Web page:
WELCOME, FOOLISH MORTALS: THE LIFE AND VOICES OF PAUL FREES (2nd EXPANDED EDITION) (SOFTCOVER EDITION) by Ben Ohmart
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Paul Frees. The voice actor known as the „Man of 1,000 Voices.“
Paul was first heard across America on Old Time Radio shows, such as Suspense and Escape. You may have heard Paul as the Ghost Host at Disneyland and Disney World’s Haunted Mansion, or as dastardly Boris Badenov on The Rocky and Bullwinkle Show, as Professor Ludwig von Drake on The Wonderful World of Disney, as the ape in George of the Jungle, and as John Lennon and George Harrison in The Beatles cartoon series.
Paul was also heard on television commercials, as such characters as the Pillsbury Dougboy and Toucan Sam of Fruit Loops cereal.
In major motion pictures, Paul is heard in Spartacus, Patton, The War of the Worlds, as the Narrator of The Shaggy Dog, the original Lord of the Rings, The Return of the King, and many more.
This expanded 2nd Edition of Paul Frees’ official biography includes hundreds of rare photos and interviews, more personal information from wives and friends, updated professional credits, and letters between Paul and his first wife during WWII.
Foreword by June Foray. Afterword by Jay Ward biographer, Keith Scott.
„Great work! Couldn’t put it down.“
Skip Craig (Bullwinkle writer)
WELCOME, FOOLISH MORTALS… THE LIFE AND VOICES OF PAUL FREES by Ben Ohmart (BearManor Media)
I never dreamed that anyone would, or could, write an entire book about one of my favorite performers, Paul Frees, but Ben Ohmart has done the near-impossible in this entertaining and informative volume. Frees may not be a household name outside of film buffdom, but his work has been heard by untold millions on the soundtracks of movies, radio and TV shows, cartoons, commercials, and at Disneyland since the late 1940s. He was Boris Badenov, John Beresford Tipton (The Millionaire), and the Pillsbury Dough Boy; he played some of the Pirates of the Caribbean and the ghostly host of Walt Disney’s Haunted Mansion. He dubbed everyone from Orson Welles to Toshiro Mifune.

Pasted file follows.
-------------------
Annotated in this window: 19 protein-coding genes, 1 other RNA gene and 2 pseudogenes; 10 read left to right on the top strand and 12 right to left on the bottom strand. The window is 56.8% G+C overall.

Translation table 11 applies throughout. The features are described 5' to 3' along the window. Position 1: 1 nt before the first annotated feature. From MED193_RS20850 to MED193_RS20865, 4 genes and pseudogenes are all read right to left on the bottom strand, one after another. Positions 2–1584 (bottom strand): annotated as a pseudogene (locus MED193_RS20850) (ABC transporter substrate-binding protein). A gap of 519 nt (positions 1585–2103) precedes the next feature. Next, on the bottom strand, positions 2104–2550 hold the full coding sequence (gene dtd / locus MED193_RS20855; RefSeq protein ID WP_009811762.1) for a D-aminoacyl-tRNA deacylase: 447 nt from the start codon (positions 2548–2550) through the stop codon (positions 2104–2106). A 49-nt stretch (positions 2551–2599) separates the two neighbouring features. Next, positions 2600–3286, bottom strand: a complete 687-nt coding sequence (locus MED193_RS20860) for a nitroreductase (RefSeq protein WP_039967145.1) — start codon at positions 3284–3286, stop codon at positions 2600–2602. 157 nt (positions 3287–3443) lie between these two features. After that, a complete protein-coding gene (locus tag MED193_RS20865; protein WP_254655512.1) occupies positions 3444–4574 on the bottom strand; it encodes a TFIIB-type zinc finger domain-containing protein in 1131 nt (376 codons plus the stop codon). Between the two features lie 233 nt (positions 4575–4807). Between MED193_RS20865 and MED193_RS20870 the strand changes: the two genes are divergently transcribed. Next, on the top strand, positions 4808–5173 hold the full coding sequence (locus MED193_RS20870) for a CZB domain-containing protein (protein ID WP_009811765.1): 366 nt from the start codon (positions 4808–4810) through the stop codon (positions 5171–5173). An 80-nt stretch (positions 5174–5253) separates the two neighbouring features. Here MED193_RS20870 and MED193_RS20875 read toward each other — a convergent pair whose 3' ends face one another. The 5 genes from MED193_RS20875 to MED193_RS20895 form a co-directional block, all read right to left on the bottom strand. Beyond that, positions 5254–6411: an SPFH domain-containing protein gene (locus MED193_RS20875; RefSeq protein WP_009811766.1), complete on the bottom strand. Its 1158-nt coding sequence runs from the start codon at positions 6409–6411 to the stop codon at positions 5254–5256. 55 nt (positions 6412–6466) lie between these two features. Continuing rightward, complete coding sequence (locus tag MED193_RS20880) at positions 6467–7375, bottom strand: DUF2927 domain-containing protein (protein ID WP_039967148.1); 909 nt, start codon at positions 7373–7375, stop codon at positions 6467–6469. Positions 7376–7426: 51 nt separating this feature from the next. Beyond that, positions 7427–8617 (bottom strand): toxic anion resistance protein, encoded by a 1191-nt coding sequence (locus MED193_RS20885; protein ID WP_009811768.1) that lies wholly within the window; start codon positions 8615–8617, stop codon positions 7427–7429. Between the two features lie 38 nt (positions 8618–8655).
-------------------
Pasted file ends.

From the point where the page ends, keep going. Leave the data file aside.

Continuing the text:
In real life, Frees was as outsized as some of the characters he portrayed, a bombastic personality whose arrogant demeanor and tendency to be on all the time masked a lonely and sensitive soul. With the help of Frees‘ family and colleagues, Ohmart has assembled a surprisingly personal portrait of the man, along with a staggering index of his work. (Old-time radio buffs will have a ball reading his broadcast chronology.)
Author Ohmart is also the proprietor of BearManor Media, which has launched an impressive series of books for film, radio and TV aficionados. He deserves our thanks and support. You can read more, and make purchases, at http://www.bearmanormedia.com.
Mark Evanier http://www.newsfromme.com
Speaking of Great Voice Actors…
Over on my other website, I have a page devoted to some of the great animation voice thespians, including Daws Butler, Mel Blanc and June Foray. Once a week or so, someone writes to ask, „When you are going to put up something about Paul Frees?“ He was certainly in that category. In his day, he did as many cartoons as any man alive, and was darn near ubiquitous in commercials, narration and even the redubbing of other actors in movies. So he certainly deserves attention but, as I write the folks who ask why I haven’t done an article on him, I never really met Paul Frees (only once on the phone) and have never felt I knew enough about him to write anything worth reading.
Fortunately, someone else does and has. I’m just reading and enjoying Welcome, Foolish Mortals… which is subtitled, „The Life and Times of Paul Frees,“ a much-needed book by Ben Ohmart. It has an intro by June Foray, who played Natasha when Paul played Boris Badenov. It has an outro by Keith Scott, an amazing Australian voice talent who has since assumed some of Paul’s roles. And in between, Ben tells us who Paul was, how he worked, how he lived…everything. Much of this book is a recitation of parts that Frees played on TV and in movies, and you’ll find yourself saying, „I didn’t know that was Paul Frees.“ (Here’s one Ben missed: Near the beginning of the movie Gigi, there’s a scene where Louis Jordan has a scene with several men who have been skillfully redubbed by Guess Who.) If this kind of thing interests you, you need this book. The title, by the way, refers to the job many people identify with Paul: The host at Disneyland’s Haunted Mansion.